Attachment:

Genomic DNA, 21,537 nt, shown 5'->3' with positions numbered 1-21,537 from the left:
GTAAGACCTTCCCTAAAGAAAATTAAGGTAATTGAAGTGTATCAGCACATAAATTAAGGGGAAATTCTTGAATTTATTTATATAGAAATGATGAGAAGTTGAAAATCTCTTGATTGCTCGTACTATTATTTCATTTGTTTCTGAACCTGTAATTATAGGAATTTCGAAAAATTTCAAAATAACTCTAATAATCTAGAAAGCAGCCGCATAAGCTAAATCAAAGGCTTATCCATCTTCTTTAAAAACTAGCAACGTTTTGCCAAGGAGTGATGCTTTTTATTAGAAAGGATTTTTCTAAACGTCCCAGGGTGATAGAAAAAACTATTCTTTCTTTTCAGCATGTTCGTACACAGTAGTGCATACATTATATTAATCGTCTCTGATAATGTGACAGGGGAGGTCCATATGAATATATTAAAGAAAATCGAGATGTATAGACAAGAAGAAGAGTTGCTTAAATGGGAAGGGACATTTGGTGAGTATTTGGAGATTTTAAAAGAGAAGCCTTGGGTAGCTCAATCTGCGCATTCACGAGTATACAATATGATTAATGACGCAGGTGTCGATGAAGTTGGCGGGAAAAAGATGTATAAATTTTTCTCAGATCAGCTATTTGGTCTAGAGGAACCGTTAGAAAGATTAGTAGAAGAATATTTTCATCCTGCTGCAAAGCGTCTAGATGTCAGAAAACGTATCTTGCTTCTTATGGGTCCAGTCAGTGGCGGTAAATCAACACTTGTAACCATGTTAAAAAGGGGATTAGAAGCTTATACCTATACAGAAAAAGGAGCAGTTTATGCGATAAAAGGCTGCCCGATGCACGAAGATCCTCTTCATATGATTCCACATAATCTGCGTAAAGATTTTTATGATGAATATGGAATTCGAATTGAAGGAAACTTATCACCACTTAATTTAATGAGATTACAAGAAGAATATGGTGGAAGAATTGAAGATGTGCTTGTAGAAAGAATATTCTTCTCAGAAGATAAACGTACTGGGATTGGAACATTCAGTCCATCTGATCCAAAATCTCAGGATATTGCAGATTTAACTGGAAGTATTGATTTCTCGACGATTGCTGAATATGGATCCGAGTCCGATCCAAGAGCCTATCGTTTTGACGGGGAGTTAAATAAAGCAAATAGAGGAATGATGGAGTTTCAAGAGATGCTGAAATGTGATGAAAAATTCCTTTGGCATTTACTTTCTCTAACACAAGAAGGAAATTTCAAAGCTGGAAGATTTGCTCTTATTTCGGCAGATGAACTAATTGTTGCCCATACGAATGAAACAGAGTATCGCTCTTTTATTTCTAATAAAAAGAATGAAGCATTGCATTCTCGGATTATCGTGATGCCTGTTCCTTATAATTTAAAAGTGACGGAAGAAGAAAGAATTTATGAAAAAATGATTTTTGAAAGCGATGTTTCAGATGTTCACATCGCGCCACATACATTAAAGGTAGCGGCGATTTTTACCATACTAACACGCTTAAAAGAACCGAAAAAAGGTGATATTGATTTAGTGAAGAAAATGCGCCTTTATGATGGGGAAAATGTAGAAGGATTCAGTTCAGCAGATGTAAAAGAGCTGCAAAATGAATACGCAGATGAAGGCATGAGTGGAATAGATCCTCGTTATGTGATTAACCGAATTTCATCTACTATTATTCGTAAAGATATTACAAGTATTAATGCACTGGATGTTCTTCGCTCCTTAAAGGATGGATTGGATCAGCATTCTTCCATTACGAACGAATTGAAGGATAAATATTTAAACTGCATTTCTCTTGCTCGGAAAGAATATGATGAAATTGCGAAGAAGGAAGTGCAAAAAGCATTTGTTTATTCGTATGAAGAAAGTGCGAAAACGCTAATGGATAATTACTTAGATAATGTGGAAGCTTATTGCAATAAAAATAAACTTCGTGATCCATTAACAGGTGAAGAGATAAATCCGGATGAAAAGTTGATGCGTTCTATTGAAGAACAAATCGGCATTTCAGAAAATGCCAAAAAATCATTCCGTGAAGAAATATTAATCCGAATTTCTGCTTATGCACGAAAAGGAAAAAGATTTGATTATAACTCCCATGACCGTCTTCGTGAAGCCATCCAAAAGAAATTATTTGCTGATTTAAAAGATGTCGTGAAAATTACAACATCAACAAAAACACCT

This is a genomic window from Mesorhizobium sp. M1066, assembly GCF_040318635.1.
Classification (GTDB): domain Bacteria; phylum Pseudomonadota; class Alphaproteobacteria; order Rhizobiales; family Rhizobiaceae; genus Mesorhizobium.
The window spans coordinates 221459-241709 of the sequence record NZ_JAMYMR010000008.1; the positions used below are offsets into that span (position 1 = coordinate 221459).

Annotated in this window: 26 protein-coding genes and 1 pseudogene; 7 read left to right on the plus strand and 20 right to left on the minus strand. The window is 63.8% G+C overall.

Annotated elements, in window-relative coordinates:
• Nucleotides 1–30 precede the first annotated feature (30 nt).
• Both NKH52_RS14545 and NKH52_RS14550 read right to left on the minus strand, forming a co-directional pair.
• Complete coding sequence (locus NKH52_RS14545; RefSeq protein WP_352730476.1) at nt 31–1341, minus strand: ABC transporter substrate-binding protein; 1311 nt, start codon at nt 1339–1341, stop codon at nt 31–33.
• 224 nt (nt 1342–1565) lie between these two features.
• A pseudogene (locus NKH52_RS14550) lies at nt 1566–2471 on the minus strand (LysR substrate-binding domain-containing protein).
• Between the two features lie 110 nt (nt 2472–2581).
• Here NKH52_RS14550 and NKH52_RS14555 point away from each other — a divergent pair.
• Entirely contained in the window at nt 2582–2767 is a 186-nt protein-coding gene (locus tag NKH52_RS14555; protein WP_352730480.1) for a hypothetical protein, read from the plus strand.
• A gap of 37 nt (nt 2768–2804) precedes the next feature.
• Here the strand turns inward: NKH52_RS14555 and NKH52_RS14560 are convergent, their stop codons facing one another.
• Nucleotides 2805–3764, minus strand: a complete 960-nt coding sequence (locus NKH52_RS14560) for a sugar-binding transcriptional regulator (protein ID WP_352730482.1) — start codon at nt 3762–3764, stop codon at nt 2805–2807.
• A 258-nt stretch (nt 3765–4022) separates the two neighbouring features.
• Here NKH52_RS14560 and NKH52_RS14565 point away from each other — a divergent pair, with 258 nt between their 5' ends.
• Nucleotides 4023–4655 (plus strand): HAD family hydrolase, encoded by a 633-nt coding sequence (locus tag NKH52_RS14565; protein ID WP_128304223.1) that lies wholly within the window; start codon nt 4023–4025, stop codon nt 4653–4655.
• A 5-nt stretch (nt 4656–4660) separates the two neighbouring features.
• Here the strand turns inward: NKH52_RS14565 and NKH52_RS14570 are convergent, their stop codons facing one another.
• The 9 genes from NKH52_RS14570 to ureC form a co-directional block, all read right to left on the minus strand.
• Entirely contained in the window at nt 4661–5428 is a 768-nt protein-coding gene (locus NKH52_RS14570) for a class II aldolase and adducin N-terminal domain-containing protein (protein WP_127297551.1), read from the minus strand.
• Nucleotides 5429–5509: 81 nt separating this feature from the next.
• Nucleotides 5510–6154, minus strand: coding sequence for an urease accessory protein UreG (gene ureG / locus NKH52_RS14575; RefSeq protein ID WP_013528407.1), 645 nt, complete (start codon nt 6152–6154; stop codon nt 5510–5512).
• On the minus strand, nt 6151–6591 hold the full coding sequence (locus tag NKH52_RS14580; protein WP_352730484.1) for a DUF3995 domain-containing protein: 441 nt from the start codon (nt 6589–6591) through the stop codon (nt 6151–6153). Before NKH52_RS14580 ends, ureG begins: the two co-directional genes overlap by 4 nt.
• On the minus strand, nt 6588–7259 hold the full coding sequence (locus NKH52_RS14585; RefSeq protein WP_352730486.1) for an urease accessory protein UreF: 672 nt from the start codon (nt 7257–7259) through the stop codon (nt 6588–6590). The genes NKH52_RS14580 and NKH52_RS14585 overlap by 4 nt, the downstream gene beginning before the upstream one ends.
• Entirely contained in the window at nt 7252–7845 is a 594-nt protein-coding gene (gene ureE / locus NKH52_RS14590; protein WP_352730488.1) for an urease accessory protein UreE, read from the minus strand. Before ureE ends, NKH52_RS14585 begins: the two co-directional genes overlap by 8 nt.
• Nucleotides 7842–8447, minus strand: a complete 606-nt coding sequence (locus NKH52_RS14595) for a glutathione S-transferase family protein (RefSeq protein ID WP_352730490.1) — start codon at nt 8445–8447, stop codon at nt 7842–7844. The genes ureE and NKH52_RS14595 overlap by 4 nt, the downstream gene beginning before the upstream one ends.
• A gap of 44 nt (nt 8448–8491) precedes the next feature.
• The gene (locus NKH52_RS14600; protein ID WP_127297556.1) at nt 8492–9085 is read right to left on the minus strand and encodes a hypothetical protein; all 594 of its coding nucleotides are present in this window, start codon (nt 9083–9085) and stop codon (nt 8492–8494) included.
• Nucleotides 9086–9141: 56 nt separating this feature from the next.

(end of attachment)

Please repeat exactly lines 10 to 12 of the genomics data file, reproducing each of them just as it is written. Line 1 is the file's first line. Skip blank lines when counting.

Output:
• Complete coding sequence (locus NKH52_RS14545; RefSeq protein WP_352730476.1) at nt 31–1341, minus strand: ABC transporter substrate-binding protein; 1311 nt, start codon at nt 1339–1341, stop codon at nt 31–33.
• 224 nt (nt 1342–1565) lie between these two features.
• A pseudogene (locus NKH52_RS14550) lies at nt 1566–2471 on the minus strand (LysR substrate-binding domain-containing protein).